Grow Lemon Cucumbers in a Container: Step-by-Step Guide
Looking to grow lemon cucumbers in a pot? Check out our comprehensive guide to learn about successfully growing and caring for lemon cucumbers.
Botanical Name: Cucumis sativus ‘Lemon’
The lemon cucumber is a variety of cucumber that has a round, yellow fruit with a thin, delicate skin. It is not named so because of flavor but rather for appearance, which is reminiscent of lemon. Lemon cucumbers can be easily grown in containers as they have a compact growth habit and do not require a lot of space. In this post, we discuss everything you need to know to grow lemon cucumbers in a container.
Also, learn how to Grow Cucumbers in Pots!
How to Grow Lemon Cucumbers in a Container
Lemon cucumbers can be easily propagated through seeds. Indoors you can sow the seeds 2-4 weeks before the last expected frost, whereas outdoors, wait for all danger of frost to pass. Here are the steps for propagating lemon cucumbers from seeds:
Propagating Lemon Cucumbers from Seeds:
- Collect the seeds from ripened lemon cucumbers or get them from a garden center.
- Plant them in potting mix that is well-draining and rich in the organic matter around 1 inch deep. Keep the potting mix moist by watering regularly.
- Place the container in a warm and bright location, such as a sunny windowsill or greenhouse.
- Ensure that the temperature is around 70°F to 85°F (21°C to 29°C) for optimal germination.
- In about 5-10 days, the seeds should start to germinate.
- Once the seedlings have grown a few inches tall, you can transplant them into separate pots.
Following these steps, you can propagate lemon cucumbers from seeds and grow healthy and productive plants.
Choosing the Container
Mature lemon cucumber vines can grow to around 6-8 feet long and have a root system that needs space to grow. Initially, you can start seeds in small pots (4-6 inches) or seed starting trays. Transplant the seedling into a pot around 15 inches deep and wide. Terracotta, clay, and ceramic pots are excellent choices for lemon cucumbers!
Lemon cucumbers will thrive at a spot where they receive around 6 hours of direct sunlight. It can be your backyard, rooftop, well-lit balcony, or any other sunny location. Indoors you can locate it near a well-lit window where it receives ample light.
Lemon cucumbers prefer well-drained, fertile soil that is rich in organic matter. A good quality vegetable potting mix makes a great choice. If you prepare your potting mix, add perlite to improve drainage. Add compost or aged manure to the potting mix to improve nutrient content and structure.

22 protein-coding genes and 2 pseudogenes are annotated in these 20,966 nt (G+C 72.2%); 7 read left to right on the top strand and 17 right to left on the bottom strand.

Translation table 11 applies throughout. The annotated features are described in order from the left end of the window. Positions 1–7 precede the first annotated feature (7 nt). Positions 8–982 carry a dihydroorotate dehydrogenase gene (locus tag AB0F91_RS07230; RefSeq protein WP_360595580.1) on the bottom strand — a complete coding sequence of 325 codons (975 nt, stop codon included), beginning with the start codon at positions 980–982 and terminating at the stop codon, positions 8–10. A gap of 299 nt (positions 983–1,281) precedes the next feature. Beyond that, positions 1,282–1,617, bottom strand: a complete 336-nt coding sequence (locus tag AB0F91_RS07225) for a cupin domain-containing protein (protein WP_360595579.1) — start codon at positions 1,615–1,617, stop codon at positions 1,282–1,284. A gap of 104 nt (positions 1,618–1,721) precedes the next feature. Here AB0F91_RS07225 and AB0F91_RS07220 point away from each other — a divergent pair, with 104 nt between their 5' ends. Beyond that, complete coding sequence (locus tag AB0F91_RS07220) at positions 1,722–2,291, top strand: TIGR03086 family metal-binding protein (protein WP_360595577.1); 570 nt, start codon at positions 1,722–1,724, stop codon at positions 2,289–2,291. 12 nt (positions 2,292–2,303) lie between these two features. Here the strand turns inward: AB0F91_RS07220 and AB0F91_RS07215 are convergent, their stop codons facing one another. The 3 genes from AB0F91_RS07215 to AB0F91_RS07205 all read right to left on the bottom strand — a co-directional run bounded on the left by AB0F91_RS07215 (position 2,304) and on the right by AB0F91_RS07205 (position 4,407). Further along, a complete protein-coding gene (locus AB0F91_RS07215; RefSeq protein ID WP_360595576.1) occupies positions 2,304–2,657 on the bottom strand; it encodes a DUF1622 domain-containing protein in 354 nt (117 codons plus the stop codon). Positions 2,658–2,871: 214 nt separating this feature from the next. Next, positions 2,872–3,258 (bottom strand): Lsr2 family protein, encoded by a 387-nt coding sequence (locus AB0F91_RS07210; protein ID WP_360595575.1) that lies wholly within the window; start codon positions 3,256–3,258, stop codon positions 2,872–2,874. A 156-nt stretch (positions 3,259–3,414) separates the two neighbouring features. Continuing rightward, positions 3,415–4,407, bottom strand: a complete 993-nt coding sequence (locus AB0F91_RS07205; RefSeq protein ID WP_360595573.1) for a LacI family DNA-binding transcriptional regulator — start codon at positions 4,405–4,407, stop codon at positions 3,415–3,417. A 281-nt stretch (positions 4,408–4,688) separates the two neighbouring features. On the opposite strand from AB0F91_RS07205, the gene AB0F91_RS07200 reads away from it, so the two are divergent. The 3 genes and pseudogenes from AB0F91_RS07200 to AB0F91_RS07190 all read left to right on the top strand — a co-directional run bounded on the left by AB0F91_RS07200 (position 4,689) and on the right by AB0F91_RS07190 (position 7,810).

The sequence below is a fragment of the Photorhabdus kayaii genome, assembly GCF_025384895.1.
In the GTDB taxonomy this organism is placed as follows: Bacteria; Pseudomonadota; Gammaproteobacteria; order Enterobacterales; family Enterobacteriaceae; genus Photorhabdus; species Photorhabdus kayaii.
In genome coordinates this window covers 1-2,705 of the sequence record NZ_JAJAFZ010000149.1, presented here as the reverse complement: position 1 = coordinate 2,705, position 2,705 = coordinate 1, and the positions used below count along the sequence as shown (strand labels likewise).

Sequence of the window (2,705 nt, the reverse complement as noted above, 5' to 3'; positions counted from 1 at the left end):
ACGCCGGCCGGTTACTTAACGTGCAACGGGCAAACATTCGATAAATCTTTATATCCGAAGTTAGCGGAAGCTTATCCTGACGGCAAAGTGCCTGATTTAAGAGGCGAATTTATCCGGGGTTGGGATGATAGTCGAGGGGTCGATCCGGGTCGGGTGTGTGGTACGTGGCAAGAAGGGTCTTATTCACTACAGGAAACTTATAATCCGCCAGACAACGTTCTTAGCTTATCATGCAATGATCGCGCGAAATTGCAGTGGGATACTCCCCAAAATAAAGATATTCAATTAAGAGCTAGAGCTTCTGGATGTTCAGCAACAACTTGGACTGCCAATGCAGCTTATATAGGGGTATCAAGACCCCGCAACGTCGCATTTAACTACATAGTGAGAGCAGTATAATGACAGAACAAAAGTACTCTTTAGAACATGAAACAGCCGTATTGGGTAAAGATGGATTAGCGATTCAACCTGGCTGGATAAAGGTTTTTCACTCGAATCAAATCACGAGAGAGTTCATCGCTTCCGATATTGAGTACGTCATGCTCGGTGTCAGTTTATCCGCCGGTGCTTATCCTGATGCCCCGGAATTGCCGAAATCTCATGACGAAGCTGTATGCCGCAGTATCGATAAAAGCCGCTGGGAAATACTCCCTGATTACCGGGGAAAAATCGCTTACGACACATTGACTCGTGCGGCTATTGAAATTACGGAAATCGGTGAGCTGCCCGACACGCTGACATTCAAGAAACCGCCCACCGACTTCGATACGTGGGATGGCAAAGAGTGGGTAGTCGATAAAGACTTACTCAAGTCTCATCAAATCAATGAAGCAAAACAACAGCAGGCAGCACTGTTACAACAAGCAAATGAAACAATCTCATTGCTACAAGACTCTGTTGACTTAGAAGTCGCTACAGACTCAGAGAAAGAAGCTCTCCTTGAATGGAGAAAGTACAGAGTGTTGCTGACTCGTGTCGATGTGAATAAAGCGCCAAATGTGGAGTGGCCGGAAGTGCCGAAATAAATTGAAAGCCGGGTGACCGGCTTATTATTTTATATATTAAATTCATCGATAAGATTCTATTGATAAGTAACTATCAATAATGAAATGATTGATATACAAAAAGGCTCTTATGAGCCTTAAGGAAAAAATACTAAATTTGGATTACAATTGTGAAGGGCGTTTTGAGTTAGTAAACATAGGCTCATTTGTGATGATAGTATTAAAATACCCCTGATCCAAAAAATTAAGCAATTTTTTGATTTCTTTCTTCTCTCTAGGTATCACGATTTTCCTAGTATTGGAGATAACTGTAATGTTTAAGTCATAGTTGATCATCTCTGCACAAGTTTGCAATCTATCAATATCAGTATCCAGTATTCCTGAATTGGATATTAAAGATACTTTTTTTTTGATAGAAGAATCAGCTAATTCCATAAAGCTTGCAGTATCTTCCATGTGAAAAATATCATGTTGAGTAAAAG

Regular watering is crucial to keep it happy, as irregular watering leads to bitter-tasting lemon cukes. Keep the soil moist but don’t water so much that it turns soggy. You need to water more frequently in the hot summer months.
The ideal temperature range for growing lemon cucumbers lies between 70°F to 85°F (21°C to 29°C). They are susceptible to frost damage and won’t fare well in temperatures below 60 degrees F. Lemon cucumbers require moderate to high humidity levels, with a relative humidity of around 60% to 70%. To raise humidity levels, you can mist around the plant or use a humidifier indoors.
Lemon Cucumber Care
Trellising lemon cucumbers are a great way to save space and improve the yield. As the cucumber vines grow, gently guide them up the trellis, so they keep growing upright. Trellising also reduces the risk of pests and disease and makes harvesting easier.
Mulching keeps the soil from drying out too quickly and retains moisture. You can use straws, shredded leaves, or grass clippings to form a layer of mulch a couple of inches thick around the base of the lemon cucumber plant.
Incorporate a 5-10-10 NPK slow-release fertilizer into the soil when planting. In the growing season, you can use a specialized fertilizer formulated for fruiting vegetables, which will typically have a higher potassium content. Follow the fertilizer package instructions and ensure to fertilize at the base and water thoroughly afterward.
NOTE: Use a fertilizer high in potassium and phosphorus but lower in nitrogen, as too much nitrogen can lead to excessive vegetative growth at the expense of fruit production.
Lemon cucumbers are ready for harvest in about 60 days when they are 2 inches in diameter and turn bright yellow. Continue picking, and it’ll keep on producing fresh cukes! Do not wait too long unless you want to save seeds, as overripe lemon cucumbers taste bitter.
Pests and Diseases
Apart from common garden pests such as aphids and scales, nothing bothers lemon cucumbers. You can eliminate these pests using insecticidal soap or neem oil solution. Common fungal diseases such as mildew and Sclerotinia wilt can cause severe damage, so look for them. Also, avoid overwatering as it causes root rot.